Here's the weekly chart for Avago.


Courtesy of MetaStock Xenith

The weekly chart for Avago shifts to negative from positive but overbought given a close today below its key weekly moving average of 136.52 if the weekly momentum reading declines below the overbought threshold of 80.00. The current reading is 79.33 but it was 80.70 on Wednesday. A key level to hold is the 200-week simple moving average of 70.39.

The stock closed Thursday at $129.05. After gaining 44.3% in 2015, it's down 11.1% after the first four days of 2016. This puts the stock in correction territory 14.3% below its all-time high of $150.50 set on June 1.

Investors looking for short-term trades should enter a good till canceled limit order to buy this stock if it declines to $122.44, which is a key level on technical charts until the end of 2016. Investors looking to reduce holdings should enter a GTC limit order to sell this stock if it rises to $138.63, which is a key level on technical charts until the end of June.

Here's the weekly chart for Intel.


Courtesy of MetaStock Xenith

The weekly chart for Intel shifts to negative from positive but overbought given a close Friday below its key weekly moving average of 33.50 if the weekly momentum reading declines below the overbought threshold of 80.00. The current reading is 74.59 so a negative chart is highly likely. A key level to hold is the 200-week simple moving average of 27.72.

The stock closed Thursday at $31.84. After declining 5.1% in 2015, it's down 7.6% after the first four days of 2016. This puts the stock in correction territory 16% below its multiyear high of $37.90 set on Dec. 5, 2014.

Investors looking for short-term trades should enter a good till canceled limit order to buy this stock if it declines to $24.92, which is a key level on technical charts until the end of 2016. Investors looking to reduce holdings should enter a GTC limit order to sell this stock if it rises to $34.41, which is a key level on technical charts until the end of June.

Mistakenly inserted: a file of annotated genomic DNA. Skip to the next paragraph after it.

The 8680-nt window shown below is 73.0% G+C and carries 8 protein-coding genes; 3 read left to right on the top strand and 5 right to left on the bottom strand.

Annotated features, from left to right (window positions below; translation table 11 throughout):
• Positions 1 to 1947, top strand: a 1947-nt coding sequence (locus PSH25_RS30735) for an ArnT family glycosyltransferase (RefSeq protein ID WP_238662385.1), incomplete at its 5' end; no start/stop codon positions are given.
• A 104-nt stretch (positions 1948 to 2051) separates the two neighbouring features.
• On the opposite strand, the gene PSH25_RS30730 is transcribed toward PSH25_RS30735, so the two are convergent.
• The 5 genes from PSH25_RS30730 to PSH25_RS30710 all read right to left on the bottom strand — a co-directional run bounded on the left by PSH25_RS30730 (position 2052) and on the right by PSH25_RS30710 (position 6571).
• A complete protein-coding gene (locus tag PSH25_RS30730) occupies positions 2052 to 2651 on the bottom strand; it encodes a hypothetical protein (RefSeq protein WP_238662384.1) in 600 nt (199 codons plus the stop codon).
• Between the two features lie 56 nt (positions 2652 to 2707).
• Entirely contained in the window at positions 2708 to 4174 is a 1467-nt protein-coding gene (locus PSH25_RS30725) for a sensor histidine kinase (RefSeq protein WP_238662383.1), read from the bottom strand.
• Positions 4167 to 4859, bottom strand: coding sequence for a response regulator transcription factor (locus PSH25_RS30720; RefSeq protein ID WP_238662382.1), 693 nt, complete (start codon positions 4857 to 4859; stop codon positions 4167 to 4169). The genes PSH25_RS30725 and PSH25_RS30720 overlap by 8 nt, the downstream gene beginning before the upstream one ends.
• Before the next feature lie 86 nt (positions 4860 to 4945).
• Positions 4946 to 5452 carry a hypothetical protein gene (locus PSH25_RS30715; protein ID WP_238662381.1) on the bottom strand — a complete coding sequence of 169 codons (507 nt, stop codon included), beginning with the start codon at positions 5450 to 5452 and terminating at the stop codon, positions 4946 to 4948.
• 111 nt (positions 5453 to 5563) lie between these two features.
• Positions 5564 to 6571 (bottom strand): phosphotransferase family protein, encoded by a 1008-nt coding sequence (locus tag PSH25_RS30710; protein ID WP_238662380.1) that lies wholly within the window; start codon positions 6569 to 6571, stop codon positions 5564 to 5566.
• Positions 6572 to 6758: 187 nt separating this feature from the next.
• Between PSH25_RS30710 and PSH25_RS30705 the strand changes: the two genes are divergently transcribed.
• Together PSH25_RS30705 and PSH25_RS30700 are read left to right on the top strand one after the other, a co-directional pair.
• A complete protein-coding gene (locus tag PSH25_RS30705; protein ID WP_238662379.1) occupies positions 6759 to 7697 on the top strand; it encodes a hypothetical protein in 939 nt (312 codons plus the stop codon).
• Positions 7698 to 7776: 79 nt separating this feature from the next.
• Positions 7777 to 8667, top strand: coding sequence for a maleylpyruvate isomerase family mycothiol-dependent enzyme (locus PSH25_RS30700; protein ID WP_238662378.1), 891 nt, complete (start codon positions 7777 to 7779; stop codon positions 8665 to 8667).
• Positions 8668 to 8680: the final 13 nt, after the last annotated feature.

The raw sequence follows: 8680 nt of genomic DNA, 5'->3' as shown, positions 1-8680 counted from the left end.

Here's the weekly chart for Micron.


Courtesy of MetaStock Xenith

The weekly chart for Micron is negative but oversold and will likely end the week below its key weekly moving average of 14.73. The weekly momentum reading is 15.85, well below the oversold threshold of 20.00. The stock is also below its 200-week simple moving average of 18.36.

The stock closed Thursday at $13.66. After declining 59.6% in 2015, it's down 3.5% after the first four days of 2016. This puts the stock in bear market territory 62.7% below its multiyear high of $36.59 set on Dec. 8, 2014.

Investors looking for short-term trades should enter a good till canceled limit order to buy this stock if it declines to $13.04, which is a key level on technical charts until the end of next week. Investors looking to reduce holdings should enter a GTC limit order to sell this stock if it rises to $19.18, which is a key level on technical charts until the end of 2016.

Here's the weekly chart for Qualcomm.


Courtesy of MetaStock Xenith

The weekly chart for Qualcomm is negative but oversold with the stock below its key weekly moving average of 49.82 and with its weekly momentum reading of 17.74 below the oversold threshold of 20.00. The stock is significantly below its 200-week simple moving average of 66.68.

The stock closed Thursday at $46.14. After declining 32.8% in 2015, it's down 7.7% after the first four days of 2016. This puts the stock in bear market territory 43.7% below its multiyear high of $81.97 set on July 23, 2014.